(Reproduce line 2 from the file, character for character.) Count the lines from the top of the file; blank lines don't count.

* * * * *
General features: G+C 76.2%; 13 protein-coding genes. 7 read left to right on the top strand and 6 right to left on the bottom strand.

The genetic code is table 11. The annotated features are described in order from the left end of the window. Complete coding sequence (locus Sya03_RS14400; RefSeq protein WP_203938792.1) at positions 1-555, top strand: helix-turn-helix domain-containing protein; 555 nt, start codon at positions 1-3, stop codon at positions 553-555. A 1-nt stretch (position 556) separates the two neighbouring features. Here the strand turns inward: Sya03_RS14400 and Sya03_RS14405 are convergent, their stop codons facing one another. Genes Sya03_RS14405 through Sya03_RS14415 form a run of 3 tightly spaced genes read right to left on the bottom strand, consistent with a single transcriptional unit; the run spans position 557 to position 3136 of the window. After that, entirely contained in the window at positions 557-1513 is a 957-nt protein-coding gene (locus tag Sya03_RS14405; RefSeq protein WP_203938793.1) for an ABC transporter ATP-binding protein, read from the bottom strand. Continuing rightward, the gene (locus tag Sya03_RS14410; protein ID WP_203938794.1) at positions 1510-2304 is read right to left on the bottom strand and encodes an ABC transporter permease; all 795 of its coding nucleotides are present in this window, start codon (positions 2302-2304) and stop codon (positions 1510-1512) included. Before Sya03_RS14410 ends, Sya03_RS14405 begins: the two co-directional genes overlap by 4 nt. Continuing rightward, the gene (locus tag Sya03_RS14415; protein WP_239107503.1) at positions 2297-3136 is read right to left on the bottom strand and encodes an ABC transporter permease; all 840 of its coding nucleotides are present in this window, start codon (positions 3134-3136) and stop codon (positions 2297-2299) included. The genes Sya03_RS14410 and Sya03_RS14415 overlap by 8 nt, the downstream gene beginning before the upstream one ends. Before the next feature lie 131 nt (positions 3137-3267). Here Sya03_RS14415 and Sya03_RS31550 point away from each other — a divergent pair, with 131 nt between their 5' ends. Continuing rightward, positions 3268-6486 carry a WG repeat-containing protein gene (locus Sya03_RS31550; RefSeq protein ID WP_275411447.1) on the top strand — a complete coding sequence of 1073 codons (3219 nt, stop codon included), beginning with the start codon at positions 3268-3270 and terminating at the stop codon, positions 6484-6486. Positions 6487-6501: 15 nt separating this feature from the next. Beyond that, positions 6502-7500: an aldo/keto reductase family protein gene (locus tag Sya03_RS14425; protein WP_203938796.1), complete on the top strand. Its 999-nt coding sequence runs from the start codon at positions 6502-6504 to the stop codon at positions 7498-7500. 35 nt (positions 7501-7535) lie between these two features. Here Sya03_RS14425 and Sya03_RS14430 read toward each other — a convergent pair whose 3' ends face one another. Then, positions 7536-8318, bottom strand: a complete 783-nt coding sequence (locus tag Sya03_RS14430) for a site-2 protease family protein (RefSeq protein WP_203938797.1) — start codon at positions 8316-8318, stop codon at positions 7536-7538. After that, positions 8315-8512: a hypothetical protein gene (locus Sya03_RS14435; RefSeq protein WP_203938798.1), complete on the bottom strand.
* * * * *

The genetic code is table 11. The annotated features are described in order from the left end of the window. Complete coding sequence (locus Sya03_RS14400; RefSeq protein WP_203938792.1) at positions 1-555, top strand: helix-turn-helix domain-containing protein; 555 nt, start codon at positions 1-3, stop codon at positions 553-555. A 1-nt stretch (position 556) separates the two neighbouring features. Here the strand turns inward: Sya03_RS14400 and Sya03_RS14405 are convergent, their stop codons facing one another. Genes Sya03_RS14405 through Sya03_RS14415 form a run of 3 tightly spaced genes read right to left on the bottom strand, consistent with a single transcriptional unit; the run spans position 557 to position 3136 of the window. After that, entirely contained in the window at positions 557-1513 is a 957-nt protein-coding gene (locus tag Sya03_RS14405; RefSeq protein WP_203938793.1) for an ABC transporter ATP-binding protein, read from the bottom strand. Continuing rightward, the gene (locus tag Sya03_RS14410; protein ID WP_203938794.1) at positions 1510-2304 is read right to left on the bottom strand and encodes an ABC transporter permease; all 795 of its coding nucleotides are present in this window, start codon (positions 2302-2304) and stop codon (positions 1510-1512) included. Before Sya03_RS14410 ends, Sya03_RS14405 begins: the two co-directional genes overlap by 4 nt. Continuing rightward, the gene (locus tag Sya03_RS14415; protein WP_239107503.1) at positions 2297-3136 is read right to left on the bottom strand and encodes an ABC transporter permease; all 840 of its coding nucleotides are present in this window, start codon (positions 3134-3136) and stop codon (positions 2297-2299) included. The genes Sya03_RS14410 and Sya03_RS14415 overlap by 8 nt, the downstream gene beginning before the upstream one ends. Before the next feature lie 131 nt (positions 3137-3267). Here Sya03_RS14415 and Sya03_RS31550 point away from each other — a divergent pair, with 131 nt between their 5' ends. Continuing rightward, positions 3268-6486 carry a WG repeat-containing protein gene (locus Sya03_RS31550; RefSeq protein ID WP_275411447.1) on the top strand — a complete coding sequence of 1073 codons (3219 nt, stop codon included), beginning with the start codon at positions 3268-3270 and terminating at the stop codon, positions 6484-6486. Positions 6487-6501: 15 nt separating this feature from the next. Beyond that, positions 6502-7500: an aldo/keto reductase family protein gene (locus tag Sya03_RS14425; protein WP_203938796.1), complete on the top strand. Its 999-nt coding sequence runs from the start codon at positions 6502-6504 to the stop codon at positions 7498-7500. 35 nt (positions 7501-7535) lie between these two features. Here Sya03_RS14425 and Sya03_RS14430 read toward each other — a convergent pair whose 3' ends face one another. Then, positions 7536-8318, bottom strand: a complete 783-nt coding sequence (locus tag Sya03_RS14430) for a site-2 protease family protein (RefSeq protein WP_203938797.1) — start codon at positions 8316-8318, stop codon at positions 7536-7538. After that, positions 8315-8512: a hypothetical protein gene (locus Sya03_RS14435; RefSeq protein WP_203938798.1), complete on the bottom strand.